Question about Campagnolo Record 10 Rear Derailleur

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Campagnolo Record 10 sp. short cage rear drlr.+ 13-26 cassette

Campagnolo Record 10 speed rear derailleur, short cage and 13-26 cassete. New chain, new cassette.

Derailleur tensioner cog / cage jams against cassette between 26 and 23 (don't even think about pedalling backwards when you're in 23), "b" limit screw fully and properly adjusted, chain length/ tension perfect. Compact chainrings on the front.

Can I keep using this derailleur or do I need the medium cage and this problem will go away?

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You don't say if this happens in the BIG ring, small ring or both. If it's just the big ring I'd suspect there isn't enough chain length.

Cross chaining is unnecessary and bad for your drivetrain. I never go more than one cog past the center of my cassette opposite the chainring I use.

http://www.parktool.com/repair/readhowto.asp?id=26

Posted on May 02, 2010

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What does the small screw next to the higher jockey wheel adjust ?


Why limit the question or answer to just one screw?

It's for body tension. Like the B-Screw on other derailleurs.

http://www.parktool.com/blog/repair-help/rear-derailler-adjustments-derailleur

Jun 27, 2011 | Campagnolo Record Carbon 10 Speed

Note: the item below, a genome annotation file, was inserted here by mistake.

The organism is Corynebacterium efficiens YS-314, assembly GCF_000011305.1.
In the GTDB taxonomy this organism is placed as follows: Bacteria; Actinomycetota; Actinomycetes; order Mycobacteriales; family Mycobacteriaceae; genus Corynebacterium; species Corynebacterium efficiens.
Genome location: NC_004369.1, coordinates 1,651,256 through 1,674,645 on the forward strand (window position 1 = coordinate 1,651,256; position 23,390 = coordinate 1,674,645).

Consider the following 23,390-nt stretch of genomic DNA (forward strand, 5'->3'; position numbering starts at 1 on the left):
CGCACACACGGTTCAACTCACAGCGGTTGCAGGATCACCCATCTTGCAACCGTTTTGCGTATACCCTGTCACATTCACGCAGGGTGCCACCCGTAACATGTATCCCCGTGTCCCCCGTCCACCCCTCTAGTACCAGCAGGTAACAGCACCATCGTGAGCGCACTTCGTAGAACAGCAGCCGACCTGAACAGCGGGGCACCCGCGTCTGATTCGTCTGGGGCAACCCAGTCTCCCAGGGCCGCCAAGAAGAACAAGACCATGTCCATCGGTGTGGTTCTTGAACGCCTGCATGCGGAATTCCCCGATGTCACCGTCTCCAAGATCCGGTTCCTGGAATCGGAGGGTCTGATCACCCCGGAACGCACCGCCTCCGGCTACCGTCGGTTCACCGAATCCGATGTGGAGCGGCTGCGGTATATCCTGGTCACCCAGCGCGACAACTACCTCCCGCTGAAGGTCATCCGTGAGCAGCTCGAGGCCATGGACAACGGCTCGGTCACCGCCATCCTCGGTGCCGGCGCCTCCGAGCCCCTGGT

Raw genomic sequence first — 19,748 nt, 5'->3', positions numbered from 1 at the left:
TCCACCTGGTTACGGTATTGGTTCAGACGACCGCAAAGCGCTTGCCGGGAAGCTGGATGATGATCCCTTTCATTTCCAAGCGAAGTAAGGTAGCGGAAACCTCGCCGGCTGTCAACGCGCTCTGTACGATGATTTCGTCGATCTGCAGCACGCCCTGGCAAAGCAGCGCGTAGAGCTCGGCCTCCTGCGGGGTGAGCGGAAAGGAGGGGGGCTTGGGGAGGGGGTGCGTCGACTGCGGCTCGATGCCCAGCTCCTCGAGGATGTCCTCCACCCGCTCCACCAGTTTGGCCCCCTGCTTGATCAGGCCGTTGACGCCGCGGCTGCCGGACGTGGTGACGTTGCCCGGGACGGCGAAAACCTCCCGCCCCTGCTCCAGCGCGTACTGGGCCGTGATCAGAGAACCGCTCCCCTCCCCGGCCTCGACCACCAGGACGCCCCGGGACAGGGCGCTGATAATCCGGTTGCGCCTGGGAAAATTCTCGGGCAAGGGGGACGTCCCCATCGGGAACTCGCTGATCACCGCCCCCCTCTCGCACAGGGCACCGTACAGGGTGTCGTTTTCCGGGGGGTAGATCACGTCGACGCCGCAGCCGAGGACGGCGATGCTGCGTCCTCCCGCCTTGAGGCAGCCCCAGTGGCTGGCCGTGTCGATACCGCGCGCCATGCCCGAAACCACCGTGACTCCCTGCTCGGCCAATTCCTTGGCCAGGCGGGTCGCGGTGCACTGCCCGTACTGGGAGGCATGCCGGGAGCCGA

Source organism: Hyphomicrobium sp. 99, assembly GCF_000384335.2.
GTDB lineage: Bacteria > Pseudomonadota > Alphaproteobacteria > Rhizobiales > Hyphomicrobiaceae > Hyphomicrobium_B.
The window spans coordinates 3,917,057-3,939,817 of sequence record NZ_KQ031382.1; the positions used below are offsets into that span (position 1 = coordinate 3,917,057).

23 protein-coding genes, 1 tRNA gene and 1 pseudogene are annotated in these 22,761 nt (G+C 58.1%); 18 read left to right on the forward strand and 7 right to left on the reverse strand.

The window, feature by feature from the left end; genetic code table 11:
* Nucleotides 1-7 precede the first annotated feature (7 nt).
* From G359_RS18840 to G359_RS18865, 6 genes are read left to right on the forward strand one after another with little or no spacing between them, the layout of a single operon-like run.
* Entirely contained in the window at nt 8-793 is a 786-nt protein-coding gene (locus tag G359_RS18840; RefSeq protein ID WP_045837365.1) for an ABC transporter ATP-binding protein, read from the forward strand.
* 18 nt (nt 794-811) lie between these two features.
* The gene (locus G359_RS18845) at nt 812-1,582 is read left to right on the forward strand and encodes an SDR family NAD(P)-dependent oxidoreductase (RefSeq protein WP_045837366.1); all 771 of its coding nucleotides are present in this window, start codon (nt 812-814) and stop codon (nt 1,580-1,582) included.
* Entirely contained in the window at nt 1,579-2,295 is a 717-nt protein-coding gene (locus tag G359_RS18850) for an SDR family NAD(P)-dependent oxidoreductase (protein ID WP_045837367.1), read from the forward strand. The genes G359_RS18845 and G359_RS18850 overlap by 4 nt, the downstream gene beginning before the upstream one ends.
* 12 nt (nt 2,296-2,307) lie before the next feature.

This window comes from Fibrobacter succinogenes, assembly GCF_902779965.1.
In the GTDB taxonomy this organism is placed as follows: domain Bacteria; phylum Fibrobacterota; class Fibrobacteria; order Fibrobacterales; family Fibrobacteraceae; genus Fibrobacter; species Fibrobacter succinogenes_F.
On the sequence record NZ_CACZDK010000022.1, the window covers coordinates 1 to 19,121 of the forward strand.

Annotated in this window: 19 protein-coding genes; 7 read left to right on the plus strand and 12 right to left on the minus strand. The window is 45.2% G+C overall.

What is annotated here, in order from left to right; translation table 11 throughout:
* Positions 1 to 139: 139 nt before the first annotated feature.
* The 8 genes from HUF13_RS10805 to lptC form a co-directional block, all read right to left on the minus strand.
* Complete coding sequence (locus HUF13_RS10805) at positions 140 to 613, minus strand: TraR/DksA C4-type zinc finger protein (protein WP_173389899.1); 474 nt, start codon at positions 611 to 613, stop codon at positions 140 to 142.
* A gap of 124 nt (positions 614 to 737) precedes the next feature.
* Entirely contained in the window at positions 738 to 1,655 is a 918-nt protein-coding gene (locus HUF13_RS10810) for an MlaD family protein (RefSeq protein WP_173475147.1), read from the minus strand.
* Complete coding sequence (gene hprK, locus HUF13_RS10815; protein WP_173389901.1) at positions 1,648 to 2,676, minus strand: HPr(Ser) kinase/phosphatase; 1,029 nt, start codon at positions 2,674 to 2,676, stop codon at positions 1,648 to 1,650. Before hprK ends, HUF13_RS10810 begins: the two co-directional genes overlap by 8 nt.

1 Answer

Can the pivot bolt/bush attached to the derailleur bracket be repaired or replaced easily, have a lot of movement (wear) causing chain jumping off front jockey wheel


these are possible to take apart not an easy task as they are assembled under tension and only higher end derailleur's like xtr actually make replacement's you might not be able to fix yours alot of shops wont even open them and as a matter of fact this pivot became a topic of discussion this summer at work and in the 35 years the owner has ran his shop hes never even seen one open so your problem may be hard to research as far as the play your body is beat and needs to be replaced unless you open it and devise a plan to fill in the gap made but keep in mind this is to be a freely moving area so i think your gonna be looking into a new unit hopefully this helps and if you need more detailed instructions as to how to actually open this cavity feel free to contact me ok:)

Nov 18, 2010 | Campagnolo Chorus 10 Speed Short Cage Rear...

1 Answer

I would like advice on adjusting the rear derailleurs on my Campag Record long cage set. I am very much an amateur, and am not sure which screw/nut to turn and by how much. Thank you.